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B. Operation Sunrise
C. Overthrow and Assassination of Ngo Dinh Diem
D. Gulf of Tonkin Incident
E. March 8th, 1965
F. Free Fire Zones
G. Operation Rolling Thunder
H. Hao Lo Prison
I. Tet Offensive
J. My Lai Massacre (Phoenix Program)
K. Operation Starlite
L. General Westmoreland
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K. Operation Starlite
Operation Starlite was named by the Marine General Lewis Walt. This was an American marine victory. However, no American forces were available to occupy the peninsula afterwards and within a few weeks the Vietcong reoccupied it. Then, the marines were ordered to recapture it and drive them out. This back and forth pattern continued for a couple years, but the U.S. could never gain any more power.
Operation Starlite was the typical action seen throughout the war with American and Vietcong infantries. This was one reason why General Westmoreland called for more and more troops as the war went on. The U.S. couldn’t produce a large enough supply of soldiers to fulfill General Westmoreland’s needs. Therefore, General Westmoreland needed to come up with another plan to run down the Vietcong army. He created two combat techniques.
One technique was the “search and destroy” method. In this method, the army would make permanent base camps throughout the South. Some soldiers, named the Security Forces, would be left to defend the base at all times. Then the other soldiers would move into the jungles around the base camps and would build temporary bases guarded by artillery. The soldiers would search through the jungles for Viet Cong they could kill or “destroy.” Most of the Vietcong occupied villages, so it was impossible for the U.S. army to take out the Viet Cong without killing the citizens. As a result, the U.S. relocated the citizens and declared the villages, “free fire zones.” The U.S. soldiers would destroy the village, forcing the Vietcong back into the jungle. But destroying the village insured that the Vietcong had no place to come back to. After one of these incidents, an American officer said,” We had to destroy the village in order to save it.”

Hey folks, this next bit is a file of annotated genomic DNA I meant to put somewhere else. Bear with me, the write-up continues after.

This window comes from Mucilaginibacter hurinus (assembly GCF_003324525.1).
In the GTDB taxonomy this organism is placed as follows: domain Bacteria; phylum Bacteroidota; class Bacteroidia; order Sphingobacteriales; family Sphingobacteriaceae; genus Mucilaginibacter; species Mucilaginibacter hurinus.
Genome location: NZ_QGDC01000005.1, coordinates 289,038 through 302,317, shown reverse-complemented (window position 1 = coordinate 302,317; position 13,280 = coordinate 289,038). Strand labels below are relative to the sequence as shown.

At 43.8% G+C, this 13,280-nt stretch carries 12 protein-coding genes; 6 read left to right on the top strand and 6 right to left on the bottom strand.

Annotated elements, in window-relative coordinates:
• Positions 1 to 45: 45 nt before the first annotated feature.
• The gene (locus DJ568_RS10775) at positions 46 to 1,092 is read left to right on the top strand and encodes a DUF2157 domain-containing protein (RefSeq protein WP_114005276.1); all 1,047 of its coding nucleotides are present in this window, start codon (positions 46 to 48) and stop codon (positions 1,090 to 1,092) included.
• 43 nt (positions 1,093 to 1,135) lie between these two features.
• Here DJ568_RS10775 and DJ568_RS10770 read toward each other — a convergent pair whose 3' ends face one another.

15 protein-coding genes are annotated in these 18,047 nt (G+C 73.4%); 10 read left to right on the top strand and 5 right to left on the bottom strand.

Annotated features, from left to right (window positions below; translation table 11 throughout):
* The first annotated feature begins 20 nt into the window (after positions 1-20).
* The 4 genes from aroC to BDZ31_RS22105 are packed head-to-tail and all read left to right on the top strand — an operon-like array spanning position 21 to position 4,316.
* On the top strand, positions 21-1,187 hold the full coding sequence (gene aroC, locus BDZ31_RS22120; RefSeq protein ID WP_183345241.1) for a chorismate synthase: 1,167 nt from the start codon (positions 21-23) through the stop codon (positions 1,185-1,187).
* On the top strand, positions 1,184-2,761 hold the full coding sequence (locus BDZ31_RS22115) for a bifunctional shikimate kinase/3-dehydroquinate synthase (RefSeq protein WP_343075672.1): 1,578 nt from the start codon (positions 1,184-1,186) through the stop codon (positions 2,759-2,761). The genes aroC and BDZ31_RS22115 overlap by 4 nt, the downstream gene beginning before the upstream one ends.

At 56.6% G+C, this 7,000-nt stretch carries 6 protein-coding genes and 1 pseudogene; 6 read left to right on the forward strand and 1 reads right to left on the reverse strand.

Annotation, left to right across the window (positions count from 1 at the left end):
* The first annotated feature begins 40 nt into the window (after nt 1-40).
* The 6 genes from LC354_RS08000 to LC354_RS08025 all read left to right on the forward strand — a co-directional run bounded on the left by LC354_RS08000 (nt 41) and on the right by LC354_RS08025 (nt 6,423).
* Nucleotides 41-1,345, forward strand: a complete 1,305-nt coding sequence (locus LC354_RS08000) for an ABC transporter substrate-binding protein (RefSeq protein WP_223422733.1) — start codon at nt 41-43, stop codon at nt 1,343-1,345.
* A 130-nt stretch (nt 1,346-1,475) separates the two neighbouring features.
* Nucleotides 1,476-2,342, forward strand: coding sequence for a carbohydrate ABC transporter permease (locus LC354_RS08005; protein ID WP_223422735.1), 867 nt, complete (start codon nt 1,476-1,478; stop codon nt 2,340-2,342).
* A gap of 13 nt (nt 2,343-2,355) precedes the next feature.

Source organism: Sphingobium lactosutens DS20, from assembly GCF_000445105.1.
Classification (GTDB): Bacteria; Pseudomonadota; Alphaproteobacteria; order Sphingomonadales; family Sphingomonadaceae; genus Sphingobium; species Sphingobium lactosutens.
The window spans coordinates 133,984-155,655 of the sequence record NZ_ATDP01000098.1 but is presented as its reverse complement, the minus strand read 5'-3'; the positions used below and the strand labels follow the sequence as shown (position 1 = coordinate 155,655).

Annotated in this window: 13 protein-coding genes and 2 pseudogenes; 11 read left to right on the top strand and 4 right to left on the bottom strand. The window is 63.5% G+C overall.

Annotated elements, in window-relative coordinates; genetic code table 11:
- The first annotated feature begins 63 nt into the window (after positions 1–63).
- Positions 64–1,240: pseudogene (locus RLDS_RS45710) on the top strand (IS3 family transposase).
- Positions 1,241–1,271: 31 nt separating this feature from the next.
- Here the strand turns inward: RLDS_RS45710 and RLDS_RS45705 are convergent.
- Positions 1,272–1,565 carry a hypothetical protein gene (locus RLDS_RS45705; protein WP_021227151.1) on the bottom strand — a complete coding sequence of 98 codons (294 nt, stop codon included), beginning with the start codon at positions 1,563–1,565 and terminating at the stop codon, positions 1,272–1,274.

This technique was not too effective because the Viet Cong were trained for jungle warfare, whereas, the Americans were not. The Viet Cong were able to carry larger and more effective weapons. The Americans carried lighter weapons that were not as effective. Most South Vietnamese troops weren’t any taller than five feet and weighed less than 100 pounds. Because of their small sizes, they preferred to carry the lighter weapons. Also, the American stopped at temporary base camps to eat. The Viet Cong carried food tubes with enough rice to last each of them a week.
The other technique General Westmoreland created was the free-fire zones. These free-fire zones, as stated above, were used in addition to the “search and destroy” attempts. The army would destroy the villages in the surrounding areas especially when they knew there were Viet Cong members in the village. They would relocate the Vietnamese citizens that had been living in those villages. The free-fire zones were created to push the Viet Cong out of the villages and keep them from having bases to hide in. This technique wasn’t that helpful either because it pushed the Viet Cong into the jungle. The U.S. troops had a hard time fighting in the jungle and their forces were inferior to the Viet Cong troops. These techniques created a see-saw pattern for the war in Vietnam.
Plans for Operation Starlite.
The United States in the Vietnam War.
New York: Crowell, 1981. Print.
Lehrack, Otto J.
The First Battle: Operation Starlite and the Beginning of the Blood Debt in Vietnam
. 2006 Presidio Press Mass Market Edition. Havertown, PA: Presidio Press Mass, 2004. x-xii. Print.
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